From the very first paragraph, when she almost breaks her tooth on something hard that her mouth found in her peanut butter cupcake, Emily is interesting. Yes, she says yes to an engagement ring. But this is not another goofy romance in which the female not only saves the universe but also spends a lot of time thinking and talking about her lust for various male bodily bits.
Emily is a physician, a surgeon, and the estranged daughter of a medical examiner in a small town. She goes home to see after her father after his heart attack and becomes involved in a murder investigation… with her old boyfriend from highschool. A good mystery – hopefully the first of a series.
Delicious, delightful, entertaining romance about an ambitious lawyer in Chicago and an FBI agent who meet when she agrees to help them capture a corrupt senator. Fast paced, witty dialogue, enchanting story line. Brava!
Grainger has a way of ‘teasing out’ the most annoying characteristics of altogether too familiar personality types (aka ‘too old intransigent & traditional to live’, ‘career girl with delayed children’, ‘bureaucratic ox’, ‘resentful government serf’, ‘the thug who will not die’, ‘the devotedly inattentive son’…) and presenting them in living glory under a perfectly charming Cornish sun.
As in the Charlie Gallagher books where threats to family are used to manipulate police and criminals alike, Lane tells the story of a detective’s oldish mother, some thugs who want to punish her, and the inscrutable neighbor that comes for a visit just as trouble begins.
This is not so much about Cops and Their Mothers but rather about Two Women of Different Ages, and what they become when confronted by an odd and evil circumstance…
After much too much silly shitty giggly girly fiction, this clever, sharp, unpredictable novel about a small town female Sheriff who meets a man at a Quantico training course is a delight. The dialogue between the coupling law enforcement agents is witty, original, delicious; the supporting characters are curious and unpredictable, the clean story line is etched out like an Ed McBain procedural. Spare, lean action. Fast, frank language. No coincidences.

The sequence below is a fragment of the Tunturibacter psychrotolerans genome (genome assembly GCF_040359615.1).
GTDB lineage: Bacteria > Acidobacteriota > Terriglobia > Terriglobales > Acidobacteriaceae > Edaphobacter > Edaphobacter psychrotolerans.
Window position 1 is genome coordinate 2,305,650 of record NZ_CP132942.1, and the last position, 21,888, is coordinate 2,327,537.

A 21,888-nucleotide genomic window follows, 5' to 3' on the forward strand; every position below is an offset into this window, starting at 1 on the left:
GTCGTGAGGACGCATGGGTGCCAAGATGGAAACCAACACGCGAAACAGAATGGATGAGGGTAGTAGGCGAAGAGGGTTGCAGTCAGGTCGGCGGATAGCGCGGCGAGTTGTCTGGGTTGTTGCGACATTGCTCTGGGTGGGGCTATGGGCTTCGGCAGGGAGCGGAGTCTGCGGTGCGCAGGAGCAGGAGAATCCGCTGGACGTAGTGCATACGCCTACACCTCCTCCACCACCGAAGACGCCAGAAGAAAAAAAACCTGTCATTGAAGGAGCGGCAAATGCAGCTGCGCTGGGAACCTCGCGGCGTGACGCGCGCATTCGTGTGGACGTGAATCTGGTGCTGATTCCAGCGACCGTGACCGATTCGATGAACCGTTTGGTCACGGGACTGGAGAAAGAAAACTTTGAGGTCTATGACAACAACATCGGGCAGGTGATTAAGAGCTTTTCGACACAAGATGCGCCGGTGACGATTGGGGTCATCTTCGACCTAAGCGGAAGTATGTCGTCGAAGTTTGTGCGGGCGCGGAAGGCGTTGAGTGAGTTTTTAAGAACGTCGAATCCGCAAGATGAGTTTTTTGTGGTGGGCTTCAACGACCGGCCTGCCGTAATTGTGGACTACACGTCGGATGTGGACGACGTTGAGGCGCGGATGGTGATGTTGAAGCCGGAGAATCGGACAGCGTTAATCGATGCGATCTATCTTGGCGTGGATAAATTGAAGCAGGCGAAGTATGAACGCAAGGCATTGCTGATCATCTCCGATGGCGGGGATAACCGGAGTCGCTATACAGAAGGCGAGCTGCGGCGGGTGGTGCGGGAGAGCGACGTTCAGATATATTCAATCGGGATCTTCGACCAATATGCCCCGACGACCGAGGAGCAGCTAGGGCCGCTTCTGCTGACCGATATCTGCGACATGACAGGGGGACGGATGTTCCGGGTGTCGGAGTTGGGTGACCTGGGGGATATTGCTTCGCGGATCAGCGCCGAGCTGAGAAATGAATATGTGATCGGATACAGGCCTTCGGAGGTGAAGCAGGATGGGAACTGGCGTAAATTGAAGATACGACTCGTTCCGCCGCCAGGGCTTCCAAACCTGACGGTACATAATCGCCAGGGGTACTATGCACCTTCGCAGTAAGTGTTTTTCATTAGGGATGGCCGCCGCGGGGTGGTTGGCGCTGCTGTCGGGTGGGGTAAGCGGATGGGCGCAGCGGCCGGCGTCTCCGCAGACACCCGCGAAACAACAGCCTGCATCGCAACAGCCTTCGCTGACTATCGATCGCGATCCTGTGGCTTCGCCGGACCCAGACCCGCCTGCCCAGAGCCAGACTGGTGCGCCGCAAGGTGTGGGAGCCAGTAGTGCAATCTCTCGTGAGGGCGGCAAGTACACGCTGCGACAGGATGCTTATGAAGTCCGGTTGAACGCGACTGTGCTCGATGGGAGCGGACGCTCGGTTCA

An unusual and captivating account of a Manhattan social scene rapt by cocaine, bondage, dying gays and too much money. Vince Cardozo as the NYPD detective lieutenant who is pretty enough and straight enough to correct wrongs and fall in love at the same time…
An old book, a tits and bits insurance agent, an ex-intelligence bully, a rich chick on Malibu beach, a bitter ex-girlfriend somebody called “Virgie”, a short tight crooked alcoholic cop, and a Go-Between man who gets an Eviction Notice and a letter from the Wall Street Journal saying he could get rich if only he subscribed for six months.
In six months and a week, Philip St. Ives has earned $75,000, received 2 invitations to live and play with a woman, one in NYC and one on Malibu Beach, failed but then found an old book, but not before somebody shot a bullet through it.
At the end, on his way back to New York, his trusty helper asks him if there’s anything he can study in University to help him become a Go-Between man. St. Ives thinks about it for a while and says “Ethics, you might study Ethics.”
The crisp precise language of the story irons out an implicit California-Palo Alto class structure, in addition to a real plot! A hairy doctor found dead in a $400 hotel room… a husband.
Painfully resonant, funny, wise: legacy. Whose legacy?: the immigrant’s, the jew’s, the orphan’s, the escape artist’s. Brilliantly performed by Christopher Lane with all the accents right: Bronx, Harlem, Brooklyn, Westchester, Polish, German and of course Santa Barbaran.
Utterly charming, surprising, and fascinating story about … not only the NOT Pink but Raspberry Suit worn by Jackie Kennedy but about dressmaking in Paris and New York in 1960, the fabrics, the materials, the chalk, the little Irish seamstresses. the acid smelling old women who ran the sewing shop that knocked off the Chanels, the Nina Riccis, the Diors, worn by the New York and Boston society wives, daughters, sons, set. And of course, by Jackie.
Grace, who practices psychiatry on Manhattan Island, relays a story about one of her patients to the interviewer from Vogue: At a very early point in their relationship, before they were married, her husband told her that she had ugly feet. She accepted this, and having accepted this one instance of rejection, of distaste, she might have, or could have, or should have anticipated that it preceded another rejection, for another part of her body, and thence perhaps for her person.
In other words, this patient, this woman, had an opportunity to anticipate an undesirable outcome, and that opportunity passed her by. This woman should have known, Grace thinks. And Grace thinks that her son is beautiful, and her apartment is unfair, and her husband is an angel; but he seems to have disappeared, and he is not answering his blackberry, and she has never ever ever thought that her husband, Jonathan, would leave her.